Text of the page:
External video
"The Power of Water - The Newlin Gristmill" produced by Nicholas Newlin Foundation[4]



Ownership of Mill Site
Ownership dates Owner (lifespan)
September 24, 1683
Nicholas Newlin (1630–1699) Bought 500 acres (202 ha) from William Penn
April 17, 1685
Nathaniel Newlin (1663–1729) Given 250 acres (101 ha) as a wedding present
Built mill 1704
1729–1768 Nicholas Newlin (1689–1768) Inherited land and mill from his father
1768–1811 Thomas Newlin (1747–1811) Inherited land and mill from his father
1811–1817 Benjamin Newlin (1784–1873) Inherited land and mill from his father
Sold land to pay for inheritance lawsuit
July 31, 1817
William Trimble (1766–1842) Bought 26 acres (11 ha), mill and 2 houses for $9,005
1829–1835 Abraham Sharpless (1748–1835) Bought 26 acres (11 ha), mill and 2 houses for $5,500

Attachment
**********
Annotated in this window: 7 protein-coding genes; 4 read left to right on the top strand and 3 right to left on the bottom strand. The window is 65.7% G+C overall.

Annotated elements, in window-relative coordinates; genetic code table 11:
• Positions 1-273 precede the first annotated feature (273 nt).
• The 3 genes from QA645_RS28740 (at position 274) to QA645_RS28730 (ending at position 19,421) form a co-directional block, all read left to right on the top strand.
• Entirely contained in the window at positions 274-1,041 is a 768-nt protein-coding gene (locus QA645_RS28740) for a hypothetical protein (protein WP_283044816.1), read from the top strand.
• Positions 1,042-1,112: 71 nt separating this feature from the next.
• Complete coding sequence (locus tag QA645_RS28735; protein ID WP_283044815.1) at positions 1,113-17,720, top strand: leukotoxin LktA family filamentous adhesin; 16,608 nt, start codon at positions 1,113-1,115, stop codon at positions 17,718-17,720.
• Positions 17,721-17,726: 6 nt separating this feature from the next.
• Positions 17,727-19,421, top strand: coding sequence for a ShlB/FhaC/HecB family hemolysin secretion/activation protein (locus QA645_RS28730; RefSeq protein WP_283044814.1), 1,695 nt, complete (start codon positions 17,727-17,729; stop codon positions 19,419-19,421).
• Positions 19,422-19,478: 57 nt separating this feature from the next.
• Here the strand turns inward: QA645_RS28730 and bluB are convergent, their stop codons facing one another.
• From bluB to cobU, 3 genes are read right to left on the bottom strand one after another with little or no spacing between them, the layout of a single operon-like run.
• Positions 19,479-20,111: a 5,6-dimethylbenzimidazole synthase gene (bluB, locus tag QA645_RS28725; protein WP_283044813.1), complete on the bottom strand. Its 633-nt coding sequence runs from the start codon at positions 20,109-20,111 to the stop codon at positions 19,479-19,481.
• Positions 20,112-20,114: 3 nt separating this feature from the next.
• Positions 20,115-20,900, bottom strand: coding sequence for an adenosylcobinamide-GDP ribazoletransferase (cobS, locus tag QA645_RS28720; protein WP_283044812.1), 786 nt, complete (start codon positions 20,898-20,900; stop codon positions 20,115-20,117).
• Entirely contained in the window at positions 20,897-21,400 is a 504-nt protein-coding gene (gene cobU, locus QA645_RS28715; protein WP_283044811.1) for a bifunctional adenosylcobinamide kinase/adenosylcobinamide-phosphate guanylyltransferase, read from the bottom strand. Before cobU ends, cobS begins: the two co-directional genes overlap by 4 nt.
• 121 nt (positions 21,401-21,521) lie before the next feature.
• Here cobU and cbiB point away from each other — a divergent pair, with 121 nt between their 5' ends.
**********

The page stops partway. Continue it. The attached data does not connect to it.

1835–1869 Casper Sharpless (1805–1865) Inherited land and mill from his father
Mill unsold for 4 years after his death
April 21, 1869
John H. Hill (1799–1880) Relative of the Newlins
Bought mill and land for $25,500
1880–1929 Samuel Newlin Hill (1842–1929) Inherited land and mill from his father
1929–1942 William W. Hill (1863–1943) Inherited land and mill from his father
Active mill operation ceased 1942
October 27, 1942
Daniel I. Conlon Intended to convert to a residence
March 2, 1956
E. Mortimer Newlin (1898–1977) 7th generation descendent of Nathaniel Newlin
First purchase included
mill, warehouse, miller's house and 3.5 acres (1.4 ha)
December 2, 1960
Nicholas Newlin Foundation Founded by E. Mortimer Newlin to preserve the mill